See also  The Rail-Hike-Camp map

To board, look for the (small) bicycle sign next to a set of doors, then once on board, to your immediate left, or right (depending which way the train is round) there will be an area with fold-down seats, where bicycles go when the seats are folded up. You will find it useful to take a bungee strap, to help secure your bike.

Saving money

Train fares aren’t cheap, sadly. However, there are ways you can save money. For starters, have a look at what rail cards are available. For example, a Devon And Cornwall Railcard costs £12 per year, but automatically gives you a third off the price of trains throughout the two counties (off-peak services only). There are a number of other railcards available. More importantly, there is ticket-splitting.

With rail fare prices being so high, splitting your ticket can save you a lot of money. For example, currently, an off-peak return ticket from Plymouth to Bristol Temple Meads is £64.70 per person, without any railcards. By splitting the tickets, you can make that same journey, on the same train, for £40.65, saving you £24!

How does it work? Well, in this example, you actually book two return tickets – one from Plymouth to Taunton, and the other from Taunton to Bristol. You will end up on the same train, in the same seat, while paying less. It can get a bit complex, but fortunately there’s the Ticket Splitting web site to do the heavy lifting for you.

Just a word of advice: you can book your tickets through that site, but you’ll struggle to make bike reservations through it. I tend to call in person at the local train station, and tell them I want my tickets splitting. Station staff have always been helpful when I did so, and over the years it’s saved me quite a bundle.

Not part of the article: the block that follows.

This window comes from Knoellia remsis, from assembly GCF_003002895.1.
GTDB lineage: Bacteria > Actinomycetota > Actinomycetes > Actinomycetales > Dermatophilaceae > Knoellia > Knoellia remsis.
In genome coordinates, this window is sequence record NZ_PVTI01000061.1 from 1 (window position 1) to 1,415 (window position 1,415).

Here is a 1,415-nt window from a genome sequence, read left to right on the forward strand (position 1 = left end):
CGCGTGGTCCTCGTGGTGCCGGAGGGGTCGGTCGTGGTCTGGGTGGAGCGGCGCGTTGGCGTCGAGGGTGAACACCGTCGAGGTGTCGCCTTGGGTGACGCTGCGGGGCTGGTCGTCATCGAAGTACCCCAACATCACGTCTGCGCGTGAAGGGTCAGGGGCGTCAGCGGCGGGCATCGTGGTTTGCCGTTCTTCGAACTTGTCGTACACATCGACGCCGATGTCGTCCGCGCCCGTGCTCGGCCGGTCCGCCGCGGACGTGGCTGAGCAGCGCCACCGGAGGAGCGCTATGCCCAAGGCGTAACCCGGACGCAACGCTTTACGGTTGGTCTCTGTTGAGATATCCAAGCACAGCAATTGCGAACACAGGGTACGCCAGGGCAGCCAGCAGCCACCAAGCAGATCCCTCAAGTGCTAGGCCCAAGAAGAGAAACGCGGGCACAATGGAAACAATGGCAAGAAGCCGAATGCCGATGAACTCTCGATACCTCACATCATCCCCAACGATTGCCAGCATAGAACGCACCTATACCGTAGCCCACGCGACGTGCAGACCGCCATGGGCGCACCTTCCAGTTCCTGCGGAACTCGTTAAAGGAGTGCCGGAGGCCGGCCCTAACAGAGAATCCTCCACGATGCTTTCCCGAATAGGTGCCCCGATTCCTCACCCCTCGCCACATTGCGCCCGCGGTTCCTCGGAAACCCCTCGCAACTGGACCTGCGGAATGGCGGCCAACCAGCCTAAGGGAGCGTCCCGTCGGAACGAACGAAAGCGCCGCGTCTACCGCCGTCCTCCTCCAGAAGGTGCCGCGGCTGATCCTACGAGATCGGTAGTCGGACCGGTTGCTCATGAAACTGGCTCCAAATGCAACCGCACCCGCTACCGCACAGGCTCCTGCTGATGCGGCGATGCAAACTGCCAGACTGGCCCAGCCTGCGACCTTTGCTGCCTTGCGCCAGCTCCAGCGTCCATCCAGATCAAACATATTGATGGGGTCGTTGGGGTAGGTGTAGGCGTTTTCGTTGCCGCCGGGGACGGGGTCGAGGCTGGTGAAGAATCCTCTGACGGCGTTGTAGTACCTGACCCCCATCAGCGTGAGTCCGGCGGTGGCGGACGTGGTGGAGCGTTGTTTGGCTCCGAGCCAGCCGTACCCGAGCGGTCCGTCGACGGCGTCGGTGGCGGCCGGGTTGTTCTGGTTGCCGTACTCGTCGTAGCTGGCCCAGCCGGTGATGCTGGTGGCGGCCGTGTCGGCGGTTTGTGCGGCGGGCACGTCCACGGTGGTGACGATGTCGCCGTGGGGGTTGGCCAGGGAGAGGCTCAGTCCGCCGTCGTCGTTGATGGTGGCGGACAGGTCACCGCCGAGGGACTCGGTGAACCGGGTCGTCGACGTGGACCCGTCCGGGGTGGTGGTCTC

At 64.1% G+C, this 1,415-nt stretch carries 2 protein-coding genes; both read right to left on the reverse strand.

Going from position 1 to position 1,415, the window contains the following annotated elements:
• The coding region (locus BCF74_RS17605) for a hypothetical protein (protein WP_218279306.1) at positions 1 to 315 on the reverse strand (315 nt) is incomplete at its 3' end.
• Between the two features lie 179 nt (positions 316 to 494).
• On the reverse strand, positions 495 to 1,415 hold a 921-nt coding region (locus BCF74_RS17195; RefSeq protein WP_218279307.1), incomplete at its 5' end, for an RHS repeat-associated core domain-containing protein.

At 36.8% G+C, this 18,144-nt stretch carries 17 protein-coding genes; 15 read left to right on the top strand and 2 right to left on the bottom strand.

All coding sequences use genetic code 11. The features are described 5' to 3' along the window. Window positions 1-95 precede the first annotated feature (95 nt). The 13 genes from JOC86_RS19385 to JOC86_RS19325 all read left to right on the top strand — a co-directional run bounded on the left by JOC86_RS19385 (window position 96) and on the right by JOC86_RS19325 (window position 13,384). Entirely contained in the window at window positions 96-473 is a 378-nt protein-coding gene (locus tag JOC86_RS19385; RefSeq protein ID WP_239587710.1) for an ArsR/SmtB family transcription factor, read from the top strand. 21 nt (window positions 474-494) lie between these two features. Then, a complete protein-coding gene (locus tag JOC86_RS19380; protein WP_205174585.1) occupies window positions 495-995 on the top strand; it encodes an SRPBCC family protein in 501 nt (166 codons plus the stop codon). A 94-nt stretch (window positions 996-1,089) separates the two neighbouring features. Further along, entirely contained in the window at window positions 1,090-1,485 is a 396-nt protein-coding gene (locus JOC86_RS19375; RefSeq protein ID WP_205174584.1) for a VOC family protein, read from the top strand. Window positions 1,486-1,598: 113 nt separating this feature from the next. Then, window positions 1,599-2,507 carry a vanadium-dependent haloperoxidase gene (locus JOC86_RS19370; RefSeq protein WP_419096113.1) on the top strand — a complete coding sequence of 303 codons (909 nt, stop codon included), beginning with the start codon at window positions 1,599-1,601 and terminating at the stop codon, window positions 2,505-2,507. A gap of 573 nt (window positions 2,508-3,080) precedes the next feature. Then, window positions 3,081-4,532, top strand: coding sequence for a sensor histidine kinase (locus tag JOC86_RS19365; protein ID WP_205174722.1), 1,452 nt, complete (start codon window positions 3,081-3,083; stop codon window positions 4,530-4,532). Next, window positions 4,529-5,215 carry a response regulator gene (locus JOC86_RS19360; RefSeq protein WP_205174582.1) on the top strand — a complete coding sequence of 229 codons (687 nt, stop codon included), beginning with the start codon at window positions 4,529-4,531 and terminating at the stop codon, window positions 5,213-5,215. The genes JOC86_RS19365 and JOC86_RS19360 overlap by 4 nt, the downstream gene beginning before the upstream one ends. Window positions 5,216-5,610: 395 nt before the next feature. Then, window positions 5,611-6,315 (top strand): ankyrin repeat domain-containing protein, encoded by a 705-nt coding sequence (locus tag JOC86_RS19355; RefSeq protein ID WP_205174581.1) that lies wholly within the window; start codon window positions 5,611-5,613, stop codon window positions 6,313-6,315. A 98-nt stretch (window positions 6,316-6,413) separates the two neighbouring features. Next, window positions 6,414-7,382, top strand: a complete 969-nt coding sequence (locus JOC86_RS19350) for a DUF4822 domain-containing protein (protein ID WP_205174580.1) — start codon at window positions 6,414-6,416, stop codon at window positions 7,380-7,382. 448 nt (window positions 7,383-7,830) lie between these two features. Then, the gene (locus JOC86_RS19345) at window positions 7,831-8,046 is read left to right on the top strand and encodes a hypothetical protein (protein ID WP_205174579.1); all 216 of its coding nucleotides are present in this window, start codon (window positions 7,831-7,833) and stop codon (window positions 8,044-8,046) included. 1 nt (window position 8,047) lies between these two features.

Trainline – best avoided

There’s a very handy website called Trainline. Regardless how useful it might be, I suggest that you don’t book tickets through them. The reason is simple: if the train was cancelled, and you wanted a refund, Trainline will charge you £9 for that refund. Yes, even though it’s not your fault. Furthermore, the amount of refund you get might be a pittance, as this instance clearly shows: a £3.90 final refund, from a ticket that cost £85.90!

far better option is to walk into a ticket office, and buy a ticket in person. When speaking to the ticket office staff member, ask them to split your ticket, to save you money. Some stations don’t have ticket offices, or sometimes you can’t get to a ticket office in time. In those cases, use TrainPal. They also do bus tickets for some services.

When you get to the station

Try to allow yourself enough time to get to the correct platform. Remember, depending on the station, you may have to use lifts, or in some cases haul your bike up and down several flights of stairs.

Once on the platform, look at the digital information signs – often they will tell you which carriage the bike spaces are in. On most stations, there are markings on the platform, so you can see in advance where that carriage will be when the train stops. This can help you avoid having to rush along a potentially crowded platform with your bike.

When your train pulls in, don’t crowd the doors! Allow people on the train to disembark first, else there’s simply a traffic-jam that doesn’t help anyone.

When on the train

If you have valuable, small and removeable items, such as rechargeable lights, of a GPS computer, remove it from the bike! As I said above, if I’m going to leave my bike unattended, I always lock it, and I suggest you do the same. Just, whatever else you do, don’t lock your bike to that of a complete stranger.

Once seated, pay attention to announcements over the tannoy. Before you get to the station where you’ll disembark, go and start getting your bike unlocked, and unhooked. The train’s vestibule will soon fill with impatient people, all in a hurry to get off, so ensure you do this early enough.